<parameter name="SSLVerifyClient">optional</parameter>
  11. Restart the server and upload the generated certificate in step 5.d above, to the certificate section of the device management console or add the certificate to the database via the REST API.

  12. Create a new BKS file having the name truststore and add the CA certificate.

    Ensure that you have the bcprov-jdk16-1.46.jar file in the same folder where you will be generating the BKS file before you run this command.

    keytool -noprompt -import -v -trustcacerts -alias `openssl x509 -inform PEM -subject_hash -noout -in ca_cert.pem` -file ca_cert.pem -keystore truststore.bks -storetype BKS -providerclass org.bouncycastle.jce.provider.BouncyCastleProvider -providerpath bcprov-jdk16-1.46.jar -storepass 'wso2carbon'

    If you are using an SSL certificate by a trusted authority such as GoDaddy, the cert.crt defined in the command should be the interim certificate.  

    keytool -noprompt -import -v -trustcacerts -alias godaddy -file cert.crt -keystore truststore.bks -storetype BKS -providerclass org.bouncycastle.jce.provider.BouncyCastleProvider -providerpath bcprov-jdk16-1.46.jar -storepass 'wso2carbon'
  13. Create a new BKS file with the name keystore and add the client certificate generated bellow.

    openssl pkcs12 -export -out client.p12 -inkey client.key -in client.crt -CAfile ca_cert.pem -name "wso2carbon"

    This client.p12 must be added to the keystore.bks file. For example as bellow,

    keytool -noprompt -importkeystore -v -srckeystore client.p12 -srcstoretype pkcs12 -alias wso2carbon -keystore keystore.bks -storetype BKS -providerclass org.bouncycastle.jce.provider.BouncyCastleProvider -providerpath bcprov-jdk16-1.46.jar -storepass 'wso2carbon'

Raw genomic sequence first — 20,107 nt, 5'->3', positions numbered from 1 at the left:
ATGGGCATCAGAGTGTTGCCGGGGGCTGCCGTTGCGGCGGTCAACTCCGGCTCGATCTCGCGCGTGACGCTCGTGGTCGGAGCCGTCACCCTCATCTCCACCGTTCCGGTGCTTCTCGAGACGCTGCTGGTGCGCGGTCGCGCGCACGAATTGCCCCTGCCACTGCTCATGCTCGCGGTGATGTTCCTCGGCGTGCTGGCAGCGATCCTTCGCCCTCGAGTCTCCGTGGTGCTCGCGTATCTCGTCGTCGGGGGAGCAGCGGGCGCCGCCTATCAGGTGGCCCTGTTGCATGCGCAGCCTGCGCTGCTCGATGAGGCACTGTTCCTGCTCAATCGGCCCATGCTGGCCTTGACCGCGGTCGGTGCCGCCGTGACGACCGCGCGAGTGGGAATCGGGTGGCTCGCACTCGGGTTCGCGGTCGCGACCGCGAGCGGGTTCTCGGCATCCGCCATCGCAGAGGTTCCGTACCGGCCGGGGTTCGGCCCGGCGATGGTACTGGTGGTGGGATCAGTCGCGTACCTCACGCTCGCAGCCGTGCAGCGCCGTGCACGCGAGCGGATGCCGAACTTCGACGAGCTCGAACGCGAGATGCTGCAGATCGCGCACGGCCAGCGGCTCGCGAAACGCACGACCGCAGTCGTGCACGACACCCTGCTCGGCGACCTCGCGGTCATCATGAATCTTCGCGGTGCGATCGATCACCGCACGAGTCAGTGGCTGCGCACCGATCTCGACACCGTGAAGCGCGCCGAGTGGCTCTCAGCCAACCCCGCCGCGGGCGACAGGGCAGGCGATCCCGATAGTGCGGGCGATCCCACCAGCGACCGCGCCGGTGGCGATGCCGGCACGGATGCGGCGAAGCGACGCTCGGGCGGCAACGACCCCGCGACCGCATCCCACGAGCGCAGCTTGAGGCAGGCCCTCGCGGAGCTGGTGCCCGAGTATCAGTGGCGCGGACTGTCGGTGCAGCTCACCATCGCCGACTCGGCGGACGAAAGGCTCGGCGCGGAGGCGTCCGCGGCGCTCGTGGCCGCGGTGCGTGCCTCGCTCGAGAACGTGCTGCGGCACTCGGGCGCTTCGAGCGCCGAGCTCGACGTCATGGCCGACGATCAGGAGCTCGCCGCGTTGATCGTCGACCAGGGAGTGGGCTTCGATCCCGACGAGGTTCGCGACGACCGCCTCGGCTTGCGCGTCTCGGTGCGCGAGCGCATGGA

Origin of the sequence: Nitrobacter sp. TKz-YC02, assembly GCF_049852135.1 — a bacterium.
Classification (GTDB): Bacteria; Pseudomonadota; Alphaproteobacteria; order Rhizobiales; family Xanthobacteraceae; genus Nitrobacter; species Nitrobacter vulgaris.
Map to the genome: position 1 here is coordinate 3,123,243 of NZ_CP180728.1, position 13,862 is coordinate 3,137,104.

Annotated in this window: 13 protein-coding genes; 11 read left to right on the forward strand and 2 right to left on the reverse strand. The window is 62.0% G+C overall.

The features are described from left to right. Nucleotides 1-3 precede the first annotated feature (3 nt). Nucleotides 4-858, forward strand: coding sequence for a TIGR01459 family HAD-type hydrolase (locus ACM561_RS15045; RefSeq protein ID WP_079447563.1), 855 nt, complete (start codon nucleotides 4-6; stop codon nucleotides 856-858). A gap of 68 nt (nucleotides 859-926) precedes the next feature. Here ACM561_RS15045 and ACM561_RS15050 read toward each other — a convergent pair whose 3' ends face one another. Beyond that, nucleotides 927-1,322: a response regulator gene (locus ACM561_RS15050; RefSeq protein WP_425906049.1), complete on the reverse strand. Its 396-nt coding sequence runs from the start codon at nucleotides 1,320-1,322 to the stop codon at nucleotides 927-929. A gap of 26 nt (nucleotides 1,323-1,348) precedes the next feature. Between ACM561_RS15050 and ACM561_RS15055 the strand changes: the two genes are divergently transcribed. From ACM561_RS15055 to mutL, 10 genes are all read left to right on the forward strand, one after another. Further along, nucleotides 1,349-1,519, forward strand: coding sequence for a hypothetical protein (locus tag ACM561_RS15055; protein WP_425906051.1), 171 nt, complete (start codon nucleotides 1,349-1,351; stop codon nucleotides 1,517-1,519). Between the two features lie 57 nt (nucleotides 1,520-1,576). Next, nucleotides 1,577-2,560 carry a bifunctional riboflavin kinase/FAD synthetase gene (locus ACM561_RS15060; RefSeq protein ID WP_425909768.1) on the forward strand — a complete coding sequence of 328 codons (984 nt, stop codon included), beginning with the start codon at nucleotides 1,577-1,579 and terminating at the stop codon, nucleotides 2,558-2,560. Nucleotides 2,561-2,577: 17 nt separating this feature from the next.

14. Copy the generated BKS files to the <ANDROID_AGENT_SOURCE_HOME>/cleint/IDPProxy/src/res/raw folder.

    You can download the Android agent source code from here.

  15. Navigate to the file, which is under the org.wso2.iot.agent.proxy.utils package of the <ANDROID_AGENT_SOURCE_HOME>/cleint/IDPProxy/src/java directory, and configure the following fields.

    • Assign MUTUAL_HTTP_CLIENT as the value for HTTP_CLIENT_IN_USE.

      public static final String HTTP_CLIENT_IN_USE = MUTUAL_HTTP_CLIENT;
    • Assign https as the value for SERVER_PROTOCOL.

      public static final String SERVER_PROTOCOL = "https://";
    • Optionally, if the passwords given when creating the BKS files was different from the default password used, which is wso2carbon, configure the TRUSTSTORE_PASSWORD and KEYSTORE_PASSWORD fields with the password that was used and if the certificates are stored in the device storage, configure TRUSTSTORE_LOCATION,KEYSTORE_LOCATION fields with the full path of the storage location.

      public static final String TRUSTSTORE_PASSWORD = "<PASSWORD>";
      public static final String KEYSTORE_PASSWORD = "<PASSWORD>";
      public static final String TRUSTSTORE_LOCATION = "<FULL_PATH_OF_THE_LOCATION>";
      public static final String KEYSTORE_LOCATION = "<FULL_PATH_OF_THE_LOCATION>";
  16. Navigate to the <ANDROID_AGENT_SOURCE_CODE>/client/client/src/main/java/org/wso2/iot/agent/utils/ file of the Android agent and configure the following fields.
    • When enrolling an Android device with WSO2 IoT Server, you have the ability to define if the device belongs to the COPE/BYOD device type. This is defined by the OWNERSHIP_BYOD and OWNERSHIP_COPE fields.
      Default configuration:

      public static final String OWNERSHIP_BYOD = "BYOD";